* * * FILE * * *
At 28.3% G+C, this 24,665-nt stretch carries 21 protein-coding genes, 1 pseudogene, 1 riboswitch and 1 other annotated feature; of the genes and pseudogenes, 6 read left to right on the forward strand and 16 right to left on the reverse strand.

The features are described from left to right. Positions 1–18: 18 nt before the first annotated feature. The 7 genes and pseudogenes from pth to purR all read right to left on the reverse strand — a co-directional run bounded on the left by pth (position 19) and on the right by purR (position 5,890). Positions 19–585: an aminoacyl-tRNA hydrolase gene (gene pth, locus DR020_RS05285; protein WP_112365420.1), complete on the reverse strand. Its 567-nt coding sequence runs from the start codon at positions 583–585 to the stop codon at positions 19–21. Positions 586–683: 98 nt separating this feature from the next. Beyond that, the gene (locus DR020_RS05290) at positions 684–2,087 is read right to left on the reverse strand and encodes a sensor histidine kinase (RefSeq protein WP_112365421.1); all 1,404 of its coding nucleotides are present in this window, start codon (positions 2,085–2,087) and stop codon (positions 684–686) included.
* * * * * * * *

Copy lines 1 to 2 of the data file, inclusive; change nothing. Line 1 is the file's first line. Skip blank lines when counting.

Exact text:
At 28.3% G+C, this 24,665-nt stretch carries 21 protein-coding genes, 1 pseudogene, 1 riboswitch and 1 other annotated feature; of the genes and pseudogenes, 6 read left to right on the forward strand and 16 right to left on the reverse strand.

The features are described from left to right. Positions 1–18: 18 nt before the first annotated feature. The 7 genes and pseudogenes from pth to purR all read right to left on the reverse strand — a co-directional run bounded on the left by pth (position 19) and on the right by purR (position 5,890). Positions 19–585: an aminoacyl-tRNA hydrolase gene (gene pth, locus DR020_RS05285; protein WP_112365420.1), complete on the reverse strand. Its 567-nt coding sequence runs from the start codon at positions 583–585 to the stop codon at positions 19–21. Positions 586–683: 98 nt separating this feature from the next. Beyond that, the gene (locus DR020_RS05290) at positions 684–2,087 is read right to left on the reverse strand and encodes a sensor histidine kinase (RefSeq protein WP_112365421.1); all 1,404 of its coding nucleotides are present in this window, start codon (positions 2,085–2,087) and stop codon (positions 684–686) included.